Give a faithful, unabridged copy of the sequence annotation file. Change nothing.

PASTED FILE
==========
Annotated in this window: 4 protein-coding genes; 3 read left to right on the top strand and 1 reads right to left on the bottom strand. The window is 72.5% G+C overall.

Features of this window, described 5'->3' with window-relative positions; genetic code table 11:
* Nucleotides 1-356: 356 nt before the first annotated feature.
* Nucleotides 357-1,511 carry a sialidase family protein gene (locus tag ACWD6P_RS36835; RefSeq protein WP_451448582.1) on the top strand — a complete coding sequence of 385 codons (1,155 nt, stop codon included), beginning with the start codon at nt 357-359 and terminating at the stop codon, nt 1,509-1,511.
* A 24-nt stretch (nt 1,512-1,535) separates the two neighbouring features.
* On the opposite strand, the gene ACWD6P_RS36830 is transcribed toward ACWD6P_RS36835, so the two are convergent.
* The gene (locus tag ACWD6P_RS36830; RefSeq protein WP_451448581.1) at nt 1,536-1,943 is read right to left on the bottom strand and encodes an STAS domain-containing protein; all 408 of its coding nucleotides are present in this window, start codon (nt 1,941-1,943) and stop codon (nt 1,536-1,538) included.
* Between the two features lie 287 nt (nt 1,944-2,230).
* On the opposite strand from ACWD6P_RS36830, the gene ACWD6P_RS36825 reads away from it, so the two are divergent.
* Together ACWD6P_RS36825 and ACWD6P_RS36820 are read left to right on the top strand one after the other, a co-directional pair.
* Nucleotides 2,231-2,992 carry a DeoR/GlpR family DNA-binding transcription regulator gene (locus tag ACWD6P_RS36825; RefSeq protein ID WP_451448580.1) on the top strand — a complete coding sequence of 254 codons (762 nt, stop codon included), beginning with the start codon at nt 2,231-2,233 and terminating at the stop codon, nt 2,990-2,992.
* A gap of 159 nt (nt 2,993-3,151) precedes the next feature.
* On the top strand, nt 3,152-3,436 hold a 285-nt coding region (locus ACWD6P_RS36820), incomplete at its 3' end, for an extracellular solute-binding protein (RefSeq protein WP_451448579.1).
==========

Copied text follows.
Annotated in this window: 4 protein-coding genes; 3 read left to right on the top strand and 1 reads right to left on the bottom strand. The window is 72.5% G+C overall.

Features of this window, described 5'->3' with window-relative positions; genetic code table 11:
* Nucleotides 1-356: 356 nt before the first annotated feature.
* Nucleotides 357-1,511 carry a sialidase family protein gene (locus tag ACWD6P_RS36835; RefSeq protein WP_451448582.1) on the top strand — a complete coding sequence of 385 codons (1,155 nt, stop codon included), beginning with the start codon at nt 357-359 and terminating at the stop codon, nt 1,509-1,511.
* A 24-nt stretch (nt 1,512-1,535) separates the two neighbouring features.
* On the opposite strand, the gene ACWD6P_RS36830 is transcribed toward ACWD6P_RS36835, so the two are convergent.
* The gene (locus tag ACWD6P_RS36830; RefSeq protein WP_451448581.1) at nt 1,536-1,943 is read right to left on the bottom strand and encodes an STAS domain-containing protein; all 408 of its coding nucleotides are present in this window, start codon (nt 1,941-1,943) and stop codon (nt 1,536-1,538) included.
* Between the two features lie 287 nt (nt 1,944-2,230).
* On the opposite strand from ACWD6P_RS36830, the gene ACWD6P_RS36825 reads away from it, so the two are divergent.
* Together ACWD6P_RS36825 and ACWD6P_RS36820 are read left to right on the top strand one after the other, a co-directional pair.
* Nucleotides 2,231-2,992 carry a DeoR/GlpR family DNA-binding transcription regulator gene (locus tag ACWD6P_RS36825; RefSeq protein ID WP_451448580.1) on the top strand — a complete coding sequence of 254 codons (762 nt, stop codon included), beginning with the start codon at nt 2,231-2,233 and terminating at the stop codon, nt 2,990-2,992.
* A gap of 159 nt (nt 2,993-3,151) precedes the next feature.
* On the top strand, nt 3,152-3,436 hold a 285-nt coding region (locus ACWD6P_RS36820), incomplete at its 3' end, for an extracellular solute-binding protein (RefSeq protein WP_451448579.1).